Sein hierzulandes bekanntestes Stück dürfte “Die Elemente” aus dem Jahre 1737 sein, das er selbst als “simphonie nouvelle”, als “neue Symphonie” titulierte. Populär geworden ist es nicht zuletzt durch die Einspielung mit Musica Antiqua Köln unter Reinhard Goebel (DGG, 1994). Goebels Auffassung der Elemente entspricht in ihrer Wucht und mechanischen Ruppigkeit indes oftmals wohl eher unserem Atomzeitalter, als den barocken Vorbildern. Ganz anders ist das Werk hier zu erleben: Obwohl nichts von seiner Dramatik und seiner zeitweiligen Abgründigkeit verloren geht, gelingt es dem Ensemble, dem ganzen viel tänzerischen Schwung und Transparenz zu verleihen.

Dieser wird auch charmant in “Les plaisirs champetres” beibehalten, das allerdings ohnehin eher höfisch-harmlos daherkommt.
Die Symphonie “Les caracterès de la danse” bietet sodann einen gleichermassen lehrreichen, wie mitreissend-wirbelnden Überblick über die höfischen Tanzstile der damaligen Zeit. Und genau diese wurden durch das Werk dem damals in Versailles weilenden Zar Peter dem Großen hiermit auch vorgestellt. Es ist bei einer derart körperreichen, klangsatten Interpretation ein Leichtes, sich den Glanz vorzustellen, den die Komposition dem Fest zusätzlich verlieh.

So ist die SACD insgesamt ein weiterer Glanzpunkt in der mittlerweile recht umfangreichen Diskographie des Orchesters geworden. Das Klangbild ist einmal mehr räumlich gut gestaffelt und sehr plastisch. Das Booklet bietet umfangreiche Infromationen, aber leider nur in Englisch, Französisch und Russisch.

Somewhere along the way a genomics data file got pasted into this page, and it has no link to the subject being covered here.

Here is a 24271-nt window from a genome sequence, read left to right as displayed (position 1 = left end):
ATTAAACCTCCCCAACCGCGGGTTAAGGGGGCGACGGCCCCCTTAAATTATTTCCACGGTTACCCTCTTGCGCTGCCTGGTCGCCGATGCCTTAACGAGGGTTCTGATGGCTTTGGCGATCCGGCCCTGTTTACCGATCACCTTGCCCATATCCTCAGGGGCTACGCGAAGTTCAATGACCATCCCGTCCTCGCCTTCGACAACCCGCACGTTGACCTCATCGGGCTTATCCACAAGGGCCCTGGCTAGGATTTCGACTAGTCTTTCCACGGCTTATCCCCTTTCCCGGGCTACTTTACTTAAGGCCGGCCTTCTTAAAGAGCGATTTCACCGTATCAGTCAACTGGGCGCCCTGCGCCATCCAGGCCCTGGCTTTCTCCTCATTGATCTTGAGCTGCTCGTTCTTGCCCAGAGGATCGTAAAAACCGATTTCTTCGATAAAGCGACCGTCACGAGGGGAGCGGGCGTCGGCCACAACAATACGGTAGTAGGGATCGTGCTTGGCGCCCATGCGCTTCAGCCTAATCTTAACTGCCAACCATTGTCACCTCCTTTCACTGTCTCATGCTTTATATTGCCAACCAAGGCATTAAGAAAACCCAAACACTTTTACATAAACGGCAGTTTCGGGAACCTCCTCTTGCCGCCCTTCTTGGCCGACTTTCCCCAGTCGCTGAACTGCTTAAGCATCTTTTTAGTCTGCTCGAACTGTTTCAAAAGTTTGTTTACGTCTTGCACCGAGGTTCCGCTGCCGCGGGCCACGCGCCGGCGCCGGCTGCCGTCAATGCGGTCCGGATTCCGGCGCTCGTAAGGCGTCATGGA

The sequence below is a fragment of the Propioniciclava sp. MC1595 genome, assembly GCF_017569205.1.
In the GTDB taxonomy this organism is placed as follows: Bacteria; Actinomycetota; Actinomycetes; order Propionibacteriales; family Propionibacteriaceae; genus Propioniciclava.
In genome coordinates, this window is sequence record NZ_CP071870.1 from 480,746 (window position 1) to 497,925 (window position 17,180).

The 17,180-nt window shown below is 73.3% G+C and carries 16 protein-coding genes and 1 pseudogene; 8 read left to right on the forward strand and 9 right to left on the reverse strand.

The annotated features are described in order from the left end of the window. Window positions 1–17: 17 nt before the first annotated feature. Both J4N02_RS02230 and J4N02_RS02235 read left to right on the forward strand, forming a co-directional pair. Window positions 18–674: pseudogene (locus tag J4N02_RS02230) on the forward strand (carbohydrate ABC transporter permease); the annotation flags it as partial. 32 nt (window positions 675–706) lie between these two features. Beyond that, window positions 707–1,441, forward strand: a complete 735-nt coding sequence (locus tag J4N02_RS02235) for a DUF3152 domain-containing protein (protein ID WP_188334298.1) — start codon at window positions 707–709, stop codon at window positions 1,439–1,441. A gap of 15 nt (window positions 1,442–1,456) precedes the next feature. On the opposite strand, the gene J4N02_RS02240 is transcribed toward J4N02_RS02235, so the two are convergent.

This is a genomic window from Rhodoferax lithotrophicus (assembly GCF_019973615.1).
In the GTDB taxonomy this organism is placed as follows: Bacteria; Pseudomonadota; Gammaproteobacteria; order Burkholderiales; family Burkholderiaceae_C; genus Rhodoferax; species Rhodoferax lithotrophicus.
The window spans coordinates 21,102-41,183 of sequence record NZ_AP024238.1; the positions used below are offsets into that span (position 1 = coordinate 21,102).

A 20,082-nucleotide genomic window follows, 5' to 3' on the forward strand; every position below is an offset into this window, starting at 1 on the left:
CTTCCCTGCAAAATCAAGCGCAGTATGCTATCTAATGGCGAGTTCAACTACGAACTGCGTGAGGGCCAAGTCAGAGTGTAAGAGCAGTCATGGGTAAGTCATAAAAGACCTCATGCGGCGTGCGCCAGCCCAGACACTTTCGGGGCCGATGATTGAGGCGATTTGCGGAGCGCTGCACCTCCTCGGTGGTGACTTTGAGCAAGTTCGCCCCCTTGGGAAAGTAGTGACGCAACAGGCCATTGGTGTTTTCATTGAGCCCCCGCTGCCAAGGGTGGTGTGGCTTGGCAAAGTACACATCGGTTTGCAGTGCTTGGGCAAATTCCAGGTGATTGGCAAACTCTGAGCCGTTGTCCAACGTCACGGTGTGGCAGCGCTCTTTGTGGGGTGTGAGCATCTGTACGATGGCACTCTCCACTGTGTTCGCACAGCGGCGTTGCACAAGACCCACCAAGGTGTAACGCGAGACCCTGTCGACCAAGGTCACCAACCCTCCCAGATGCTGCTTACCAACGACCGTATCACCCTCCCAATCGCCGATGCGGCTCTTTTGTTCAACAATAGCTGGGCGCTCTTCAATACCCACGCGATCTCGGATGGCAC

Opus Haute Définition: Jean-Féry Rebel Ballets Sans Paroles 3 out of 5

Compositeur français élevé dans une famille de musiciens, Jean-Féry Rebel (1666-1747) fut violoniste dans l’orchestre de l’Académie royale de musique, après avoir étudié avec son père, Jean Rebel. Auteur notamment d’une tragédie lyrique “Ulysse”, de plusieurs volumes de Sonates et pièces pour violon, ainsi que de musique sacrée, Jean-Féry Rebel est surtout connu pour sa musique scénique “Les Eléments” qu’il composa à l’âge de soixante douze ans. Le bel enregistrement qui nous occupe ici, intitulé “Ballets sans paroles” reprend l’oeuvre, dans la révision de Pavel Serbin, avec d’autres partitions dédiées à la scène comme “Caprice” datant de 1711, “Boutade” pour violes de gambes et clavecin, datant de 1712, “Les Plaisirs Champêtres” de 1734, “Les Caractères de la Danse, Fantaisie” de la même année, ainsi que la “Fantaisie” de 1729. Malgré des “Eléments” un peu sages, le Pratum Integrum Orchestra, jouant sur instruments d’époque restitue, avec grâce et ferveur, les couleurs de ces pièces à la sensualité parfois teintée de mélancolie. Saluons une nouvelle fois la qualité de l’édition avec cette fois, une traduction française du livret. Un excellent Super Audio CD à la prise de son soignée et naturelle en pur DSD.